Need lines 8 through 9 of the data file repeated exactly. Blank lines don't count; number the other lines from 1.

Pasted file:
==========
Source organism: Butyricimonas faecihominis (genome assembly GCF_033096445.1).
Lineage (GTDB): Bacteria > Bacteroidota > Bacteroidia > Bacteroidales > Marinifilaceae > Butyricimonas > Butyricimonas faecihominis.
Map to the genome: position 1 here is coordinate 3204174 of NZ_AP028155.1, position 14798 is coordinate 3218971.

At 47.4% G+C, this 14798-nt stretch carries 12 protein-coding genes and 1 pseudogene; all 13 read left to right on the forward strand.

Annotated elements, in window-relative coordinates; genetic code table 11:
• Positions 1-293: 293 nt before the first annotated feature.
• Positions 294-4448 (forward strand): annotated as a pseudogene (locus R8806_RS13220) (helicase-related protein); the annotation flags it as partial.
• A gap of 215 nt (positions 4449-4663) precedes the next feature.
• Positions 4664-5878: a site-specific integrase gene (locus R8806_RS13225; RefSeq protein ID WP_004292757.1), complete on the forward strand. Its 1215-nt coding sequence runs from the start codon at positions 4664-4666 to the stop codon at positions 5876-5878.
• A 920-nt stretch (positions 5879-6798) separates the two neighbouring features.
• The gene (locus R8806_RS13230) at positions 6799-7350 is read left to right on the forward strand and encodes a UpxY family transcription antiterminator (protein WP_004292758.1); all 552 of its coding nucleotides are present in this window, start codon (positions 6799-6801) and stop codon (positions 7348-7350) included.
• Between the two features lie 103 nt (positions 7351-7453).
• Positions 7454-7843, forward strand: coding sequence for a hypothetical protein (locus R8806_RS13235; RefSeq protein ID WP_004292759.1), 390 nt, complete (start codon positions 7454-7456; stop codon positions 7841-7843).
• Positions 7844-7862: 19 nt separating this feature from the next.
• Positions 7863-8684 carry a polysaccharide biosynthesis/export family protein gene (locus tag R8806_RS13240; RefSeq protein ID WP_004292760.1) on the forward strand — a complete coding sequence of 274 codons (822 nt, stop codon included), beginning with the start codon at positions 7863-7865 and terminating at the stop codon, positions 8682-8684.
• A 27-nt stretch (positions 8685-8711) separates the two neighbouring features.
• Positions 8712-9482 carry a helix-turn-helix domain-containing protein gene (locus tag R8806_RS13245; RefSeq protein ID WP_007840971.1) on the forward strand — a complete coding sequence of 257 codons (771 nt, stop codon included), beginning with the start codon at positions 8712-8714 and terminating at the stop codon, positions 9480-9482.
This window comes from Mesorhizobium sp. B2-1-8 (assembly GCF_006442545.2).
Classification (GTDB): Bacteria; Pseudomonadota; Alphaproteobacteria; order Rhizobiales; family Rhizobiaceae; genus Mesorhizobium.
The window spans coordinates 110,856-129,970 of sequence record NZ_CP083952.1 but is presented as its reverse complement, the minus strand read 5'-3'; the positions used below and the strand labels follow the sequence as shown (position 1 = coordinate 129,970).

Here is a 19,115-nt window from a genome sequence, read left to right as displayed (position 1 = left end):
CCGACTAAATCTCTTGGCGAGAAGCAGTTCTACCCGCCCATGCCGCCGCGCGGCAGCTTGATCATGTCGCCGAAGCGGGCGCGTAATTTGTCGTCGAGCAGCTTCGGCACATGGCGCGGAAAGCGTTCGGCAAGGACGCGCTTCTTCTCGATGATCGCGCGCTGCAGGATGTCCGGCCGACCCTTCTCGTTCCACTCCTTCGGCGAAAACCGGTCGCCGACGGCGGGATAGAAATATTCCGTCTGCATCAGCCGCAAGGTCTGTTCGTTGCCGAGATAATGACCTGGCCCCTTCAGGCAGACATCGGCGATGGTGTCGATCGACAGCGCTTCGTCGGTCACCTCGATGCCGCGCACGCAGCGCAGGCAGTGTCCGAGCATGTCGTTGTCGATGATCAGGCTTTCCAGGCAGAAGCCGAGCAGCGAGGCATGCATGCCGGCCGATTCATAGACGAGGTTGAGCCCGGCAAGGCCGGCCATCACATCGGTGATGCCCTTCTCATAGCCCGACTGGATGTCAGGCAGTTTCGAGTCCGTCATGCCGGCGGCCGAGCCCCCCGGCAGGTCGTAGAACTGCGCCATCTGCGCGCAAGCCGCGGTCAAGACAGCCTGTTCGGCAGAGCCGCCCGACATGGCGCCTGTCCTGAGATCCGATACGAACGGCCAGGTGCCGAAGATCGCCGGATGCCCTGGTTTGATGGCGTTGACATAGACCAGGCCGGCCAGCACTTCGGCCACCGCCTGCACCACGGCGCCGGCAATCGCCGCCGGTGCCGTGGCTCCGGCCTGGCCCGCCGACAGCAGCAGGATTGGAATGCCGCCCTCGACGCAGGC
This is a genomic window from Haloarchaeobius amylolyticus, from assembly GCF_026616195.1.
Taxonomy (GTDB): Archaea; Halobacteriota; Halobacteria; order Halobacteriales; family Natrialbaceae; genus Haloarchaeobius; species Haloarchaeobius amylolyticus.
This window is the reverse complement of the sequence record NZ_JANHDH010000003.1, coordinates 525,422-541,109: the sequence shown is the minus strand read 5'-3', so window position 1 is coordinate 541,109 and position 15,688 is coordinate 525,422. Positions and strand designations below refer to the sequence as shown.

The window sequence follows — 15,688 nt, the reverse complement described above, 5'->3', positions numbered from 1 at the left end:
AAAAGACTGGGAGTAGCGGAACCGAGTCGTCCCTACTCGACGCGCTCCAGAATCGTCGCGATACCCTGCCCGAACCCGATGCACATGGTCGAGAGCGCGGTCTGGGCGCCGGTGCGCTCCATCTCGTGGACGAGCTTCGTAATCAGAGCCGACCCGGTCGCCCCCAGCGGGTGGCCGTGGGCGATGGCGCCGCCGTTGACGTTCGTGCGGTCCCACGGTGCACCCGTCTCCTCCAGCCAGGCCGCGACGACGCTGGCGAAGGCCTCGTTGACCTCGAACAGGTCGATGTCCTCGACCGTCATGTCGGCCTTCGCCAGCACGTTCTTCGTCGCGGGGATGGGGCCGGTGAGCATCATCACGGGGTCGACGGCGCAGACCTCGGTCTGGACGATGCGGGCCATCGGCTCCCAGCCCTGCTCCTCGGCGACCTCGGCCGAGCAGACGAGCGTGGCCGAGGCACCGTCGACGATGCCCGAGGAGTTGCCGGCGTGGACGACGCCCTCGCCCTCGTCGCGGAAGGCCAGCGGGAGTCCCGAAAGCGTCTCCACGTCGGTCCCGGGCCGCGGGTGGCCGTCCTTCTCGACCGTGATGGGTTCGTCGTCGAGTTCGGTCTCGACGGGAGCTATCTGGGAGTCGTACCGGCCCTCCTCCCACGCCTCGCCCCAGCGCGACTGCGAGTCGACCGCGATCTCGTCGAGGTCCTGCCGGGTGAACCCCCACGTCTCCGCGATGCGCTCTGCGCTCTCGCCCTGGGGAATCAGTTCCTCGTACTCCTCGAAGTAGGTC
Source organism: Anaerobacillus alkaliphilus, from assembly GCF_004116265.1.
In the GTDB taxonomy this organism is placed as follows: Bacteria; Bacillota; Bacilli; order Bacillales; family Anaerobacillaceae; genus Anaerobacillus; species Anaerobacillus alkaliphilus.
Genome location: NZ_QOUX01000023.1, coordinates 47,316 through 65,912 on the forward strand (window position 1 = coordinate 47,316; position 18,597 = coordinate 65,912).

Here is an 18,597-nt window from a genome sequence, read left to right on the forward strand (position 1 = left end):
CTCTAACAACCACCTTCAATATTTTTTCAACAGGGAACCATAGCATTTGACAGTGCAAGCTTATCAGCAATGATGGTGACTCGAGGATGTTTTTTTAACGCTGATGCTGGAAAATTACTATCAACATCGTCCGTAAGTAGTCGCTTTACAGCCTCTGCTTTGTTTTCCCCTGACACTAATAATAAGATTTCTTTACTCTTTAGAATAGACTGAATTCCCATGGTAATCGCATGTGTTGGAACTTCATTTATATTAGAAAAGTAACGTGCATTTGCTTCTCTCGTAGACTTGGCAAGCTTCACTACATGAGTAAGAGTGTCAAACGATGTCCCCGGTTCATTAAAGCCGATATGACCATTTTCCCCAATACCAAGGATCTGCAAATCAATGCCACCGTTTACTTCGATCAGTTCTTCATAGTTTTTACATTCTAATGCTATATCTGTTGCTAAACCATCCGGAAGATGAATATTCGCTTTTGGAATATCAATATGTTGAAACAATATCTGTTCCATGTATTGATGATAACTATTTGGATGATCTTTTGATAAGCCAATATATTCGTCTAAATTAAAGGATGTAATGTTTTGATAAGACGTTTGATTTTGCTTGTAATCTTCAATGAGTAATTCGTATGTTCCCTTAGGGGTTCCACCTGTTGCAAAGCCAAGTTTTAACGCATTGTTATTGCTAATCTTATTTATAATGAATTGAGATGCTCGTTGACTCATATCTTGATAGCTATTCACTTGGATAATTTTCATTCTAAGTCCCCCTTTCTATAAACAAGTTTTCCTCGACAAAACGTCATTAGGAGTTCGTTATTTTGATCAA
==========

• A gap of 215 nt (positions 4449-4663) precedes the next feature.
• Positions 4664-5878: a site-specific integrase gene (locus R8806_RS13225; RefSeq protein ID WP_004292757.1), complete on the forward strand. Its 1215-nt coding sequence runs from the start codon at positions 4664-4666 to the stop codon at positions 5876-5878.